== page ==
Speaking about the future of the Swatch Group as based on the use of some company-specific practices, I would like to note that it is rather foreseeable for the watch industry, where Swatch Group LLC will likely to remain in the leadership position due to its constant innovation in design, style, and watch type as endorsed by the Swiss quality manufacturers and lower costs due to the mass production. The enormous resources of the Swatch Group allow the company to stay on par with modern technological developments and innovations. The successful and profitable cooperation with the world’s renowned artists and the use of jewelry in decorating the watches allowed Swatch to turn its watches into collectible and highly valuable masterpieces. Proper distribution network allows Swatch not only to remain among the largest sellers, but also position itself as the supplier of the whole Swiss watch industry as well as some other companies outside that industry providing different companies with the parts and technology to manufacture branded watches (Neufeld, 123).

The Swatch Group LLC views its plans for the next 5 years as highly successful and innovative. Swatch sees great prospects in the production and co-development of high-tech chips, crystals and semiconductors for the computers, medical technology, and solutions for automobile industry. The company had accumulated vast potential and competence in the field of electronics, semiconductors and the internet sector for its Swatch Access watches/Paparazzi Swatch and is ready to apply it to areas other than watches (Barna, 187).

Swatch will place more attention to the upper-end market where the profit margins are the highest and which typically grows at a rate of 8% annually. The company plans to further push its Brequet, Blancpain and Glashutte brands in Europe and Asia. Cooperation of Swatch and Omega had been successful in the past and is expected to become even more profitable in the future. The companies open Tourbillon stores for distribution purposes around the world, something like Swatch did with Swatch Stores in the USA in the 1980s. Tourbillon on the other hand offers only luxury and exclusive watches focusing on the appeal of individually designed watches endorsed by some major artists in the world.

Swatch proved successful not because it provided some superior quality watches that were much better than everyone else’s watches on the market, but because of its ability to think long term while at the same time concentrating on the short term fads and changes. The company that was created in Switzerland only tried to kick out Japanese digital watch manufacturers who dominated the market with their highly accurate, digital clocks sold at a price below the price of Swiss watches. The Japanese used mass production to capture the market and generate profits while the majority of the Swiss watch manufacturers rather focused on limited production of watches yet extremely high markups. Swatch understood the importance of market share rather than focus solely on exclusivity and rarity (as it was applicable to traditional Swiss watch manufacturers) and would engage in mass production while at the same time staying close to the modern music and artistic world. As the music and artistic trends changed, so would the Swatch watches and their style. It did not take long to understand that by constantly changing with the environment, Swatch managed to mass produce just the right quantities of the very coveted watch. Once pop become more popular than hard rock, and punk rock more popular than pop, Swatch would produce different watches to meet the ‘cultural’/social needs of its clients, making the past series rare and thus collectible. At present swatch turned to the modern technology and the internet as well as high-end clients in an attempt to further increase its market share in other market niches.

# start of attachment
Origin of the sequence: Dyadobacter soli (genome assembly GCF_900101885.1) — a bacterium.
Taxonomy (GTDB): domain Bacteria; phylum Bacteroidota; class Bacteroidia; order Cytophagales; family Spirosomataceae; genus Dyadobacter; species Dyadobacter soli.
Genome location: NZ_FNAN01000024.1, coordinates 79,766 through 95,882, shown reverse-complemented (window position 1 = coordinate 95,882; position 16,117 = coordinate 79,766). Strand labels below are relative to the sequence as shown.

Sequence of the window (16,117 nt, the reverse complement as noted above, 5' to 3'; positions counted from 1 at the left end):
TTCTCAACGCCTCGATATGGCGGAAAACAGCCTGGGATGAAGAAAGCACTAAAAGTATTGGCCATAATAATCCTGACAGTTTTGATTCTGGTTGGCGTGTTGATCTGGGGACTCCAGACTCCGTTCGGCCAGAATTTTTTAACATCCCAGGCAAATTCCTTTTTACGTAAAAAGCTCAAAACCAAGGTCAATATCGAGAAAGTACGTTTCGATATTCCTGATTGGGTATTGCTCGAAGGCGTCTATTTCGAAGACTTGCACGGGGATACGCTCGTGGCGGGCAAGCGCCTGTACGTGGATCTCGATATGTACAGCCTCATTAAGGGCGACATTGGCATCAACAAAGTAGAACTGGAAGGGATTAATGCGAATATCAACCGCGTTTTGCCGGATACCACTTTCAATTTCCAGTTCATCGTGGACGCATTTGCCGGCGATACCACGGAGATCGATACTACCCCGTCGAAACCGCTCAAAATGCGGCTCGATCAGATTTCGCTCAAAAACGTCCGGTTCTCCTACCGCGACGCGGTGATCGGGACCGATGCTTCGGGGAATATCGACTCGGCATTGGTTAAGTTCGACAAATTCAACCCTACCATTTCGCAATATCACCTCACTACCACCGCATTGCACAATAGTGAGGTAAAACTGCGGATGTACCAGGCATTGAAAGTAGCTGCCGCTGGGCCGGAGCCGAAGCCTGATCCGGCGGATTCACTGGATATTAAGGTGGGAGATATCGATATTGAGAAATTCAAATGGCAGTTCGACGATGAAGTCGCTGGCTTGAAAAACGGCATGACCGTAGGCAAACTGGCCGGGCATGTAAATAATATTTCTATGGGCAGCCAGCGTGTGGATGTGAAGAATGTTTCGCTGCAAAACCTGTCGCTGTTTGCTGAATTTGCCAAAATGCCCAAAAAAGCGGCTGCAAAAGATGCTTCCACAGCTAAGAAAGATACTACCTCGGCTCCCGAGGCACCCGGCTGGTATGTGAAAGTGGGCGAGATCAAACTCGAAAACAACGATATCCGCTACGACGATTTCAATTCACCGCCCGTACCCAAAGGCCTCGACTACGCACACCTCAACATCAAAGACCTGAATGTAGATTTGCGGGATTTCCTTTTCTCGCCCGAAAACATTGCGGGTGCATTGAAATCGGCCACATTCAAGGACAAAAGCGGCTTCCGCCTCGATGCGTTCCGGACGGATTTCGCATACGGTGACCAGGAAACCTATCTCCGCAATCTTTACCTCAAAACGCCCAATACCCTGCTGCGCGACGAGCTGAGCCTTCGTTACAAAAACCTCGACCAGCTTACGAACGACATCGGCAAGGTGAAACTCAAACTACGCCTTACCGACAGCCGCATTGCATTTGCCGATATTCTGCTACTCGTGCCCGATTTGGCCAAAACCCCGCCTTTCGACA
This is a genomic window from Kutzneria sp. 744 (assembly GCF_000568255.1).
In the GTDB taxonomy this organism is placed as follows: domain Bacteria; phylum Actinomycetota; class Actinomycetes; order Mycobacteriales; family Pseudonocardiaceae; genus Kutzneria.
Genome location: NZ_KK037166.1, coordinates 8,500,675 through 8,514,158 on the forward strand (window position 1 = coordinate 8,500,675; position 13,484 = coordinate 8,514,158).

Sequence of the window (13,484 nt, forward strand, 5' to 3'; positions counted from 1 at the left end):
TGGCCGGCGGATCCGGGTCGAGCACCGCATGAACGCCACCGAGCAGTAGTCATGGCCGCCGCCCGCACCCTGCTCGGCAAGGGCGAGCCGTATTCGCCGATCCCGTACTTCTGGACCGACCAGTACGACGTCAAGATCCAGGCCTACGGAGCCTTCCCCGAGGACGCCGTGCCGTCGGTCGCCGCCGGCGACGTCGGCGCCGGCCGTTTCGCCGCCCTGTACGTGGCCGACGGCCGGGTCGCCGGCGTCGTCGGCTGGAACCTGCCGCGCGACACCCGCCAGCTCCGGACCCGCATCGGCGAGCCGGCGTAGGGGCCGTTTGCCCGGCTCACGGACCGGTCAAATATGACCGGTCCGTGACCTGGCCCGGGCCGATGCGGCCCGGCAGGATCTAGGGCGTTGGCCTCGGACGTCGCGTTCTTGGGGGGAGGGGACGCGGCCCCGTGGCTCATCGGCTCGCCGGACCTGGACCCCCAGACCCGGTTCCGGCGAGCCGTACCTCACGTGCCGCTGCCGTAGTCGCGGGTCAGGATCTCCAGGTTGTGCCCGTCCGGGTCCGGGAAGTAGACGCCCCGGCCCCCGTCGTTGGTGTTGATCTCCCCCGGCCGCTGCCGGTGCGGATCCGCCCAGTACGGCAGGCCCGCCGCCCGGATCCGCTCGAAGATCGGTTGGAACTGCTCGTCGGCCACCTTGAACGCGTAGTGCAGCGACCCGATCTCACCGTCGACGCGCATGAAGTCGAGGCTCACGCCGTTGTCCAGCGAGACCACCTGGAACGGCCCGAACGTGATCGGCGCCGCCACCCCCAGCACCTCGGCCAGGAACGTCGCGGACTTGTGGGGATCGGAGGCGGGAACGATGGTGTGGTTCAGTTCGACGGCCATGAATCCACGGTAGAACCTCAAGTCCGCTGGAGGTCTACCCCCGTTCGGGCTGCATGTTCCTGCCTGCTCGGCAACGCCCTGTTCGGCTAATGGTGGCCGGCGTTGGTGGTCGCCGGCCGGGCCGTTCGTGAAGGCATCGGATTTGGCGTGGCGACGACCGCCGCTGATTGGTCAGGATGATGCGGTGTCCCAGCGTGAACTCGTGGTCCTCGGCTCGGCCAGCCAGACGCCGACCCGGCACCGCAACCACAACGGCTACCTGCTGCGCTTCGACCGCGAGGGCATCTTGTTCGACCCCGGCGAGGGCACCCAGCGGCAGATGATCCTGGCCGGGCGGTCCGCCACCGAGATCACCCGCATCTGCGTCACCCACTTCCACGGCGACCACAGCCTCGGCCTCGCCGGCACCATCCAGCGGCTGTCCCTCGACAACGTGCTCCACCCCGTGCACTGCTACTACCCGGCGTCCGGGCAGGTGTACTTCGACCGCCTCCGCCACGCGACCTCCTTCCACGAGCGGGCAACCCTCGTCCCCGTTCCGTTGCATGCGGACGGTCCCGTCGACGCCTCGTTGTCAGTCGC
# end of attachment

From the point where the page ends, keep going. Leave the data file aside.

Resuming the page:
Alavi, M. and Leidner, D.E. Knowledge Management Systems: Emerging Views and Practices from the Field. 32nd Hawaii International Conference on System Sciences, IEEE Computer Society. 1999.
Barna, Z. Knowledge Management: A Critical E-Business Strategic Factor. Unpublished Masters Thesis, San Diego State University. 2003.
Davenport, T.H., DeLong, D.W., and Beers, M.C. Successful Knowledge Management Projects. Sloan Management Review, 39(2), 1998.
Holsapple, C. W., and Joshi, K.D. An Investigation of Factors that Influence the Management of Knowledge in Organizations. Journal of Strategic Information Systems, 9, 2000.
Koskinen, K.U. Tacit Knowledge as a Promoter of Success in Technology Firms. 34th Hawaii International Conference on System Sciences, IEEE Computer Society. 2001.
Neufeld, W. P. Environmental scanning: Its use in forecasting emerging trends and issues in organizations. Futures Research Quarterly, 1(3), 1985.
Kouzes, James, The Leadership Challenge, 3rd Edition, Prentice Hall. 2000.
Rumizen, Clemmons, The Complete Idiot’s Guide to Knowledge Management, NY Random House, 2002.